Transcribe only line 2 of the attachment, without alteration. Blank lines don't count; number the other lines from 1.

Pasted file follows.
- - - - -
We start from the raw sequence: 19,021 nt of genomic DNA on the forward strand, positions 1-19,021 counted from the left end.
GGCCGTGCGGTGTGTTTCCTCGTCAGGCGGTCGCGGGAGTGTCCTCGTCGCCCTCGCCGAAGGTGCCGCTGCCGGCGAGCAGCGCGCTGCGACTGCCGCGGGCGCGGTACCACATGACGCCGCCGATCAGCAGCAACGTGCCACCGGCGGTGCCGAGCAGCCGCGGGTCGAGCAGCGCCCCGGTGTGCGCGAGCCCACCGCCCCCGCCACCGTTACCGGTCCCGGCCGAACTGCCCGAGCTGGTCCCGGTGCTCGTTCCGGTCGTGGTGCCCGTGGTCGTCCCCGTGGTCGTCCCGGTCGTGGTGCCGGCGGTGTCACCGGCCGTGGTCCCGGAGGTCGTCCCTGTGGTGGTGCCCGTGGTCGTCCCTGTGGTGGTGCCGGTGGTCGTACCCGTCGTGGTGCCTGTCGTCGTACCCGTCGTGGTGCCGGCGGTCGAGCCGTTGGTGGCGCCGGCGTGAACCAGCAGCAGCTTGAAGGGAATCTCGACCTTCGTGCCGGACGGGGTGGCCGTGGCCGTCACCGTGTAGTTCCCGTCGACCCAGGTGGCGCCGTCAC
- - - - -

GGCCGTGCGGTGTGTTTCCTCGTCAGGCGGTCGCGGGAGTGTCCTCGTCGCCCTCGCCGAAGGTGCCGCTGCCGGCGAGCAGCGCGCTGCGACTGCCGCGGGCGCGGTACCACATGACGCCGCCGATCAGCAGCAACGTGCCACCGGCGGTGCCGAGCAGCCGCGGGTCGAGCAGCGCCCCGGTGTGCGCGAGCCCACCGCCCCCGCCACCGTTACCGGTCCCGGCCGAACTGCCCGAGCTGGTCCCGGTGCTCGTTCCGGTCGTGGTGCCCGTGGTCGTCCCCGTGGTCGTCCCGGTCGTGGTGCCGGCGGTGTCACCGGCCGTGGTCCCGGAGGTCGTCCCTGTGGTGGTGCCCGTGGTCGTCCCTGTGGTGGTGCCGGTGGTCGTACCCGTCGTGGTGCCTGTCGTCGTACCCGTCGTGGTGCCGGCGGTCGAGCCGTTGGTGGCGCCGGCGTGAACCAGCAGCAGCTTGAAGGGAATCTCGACCTTCGTGCCGGACGGGGTGGCCGTGGCCGTCACCGTGTAGTTCCCGTCGACCCAGGTGGCGCCGTCAC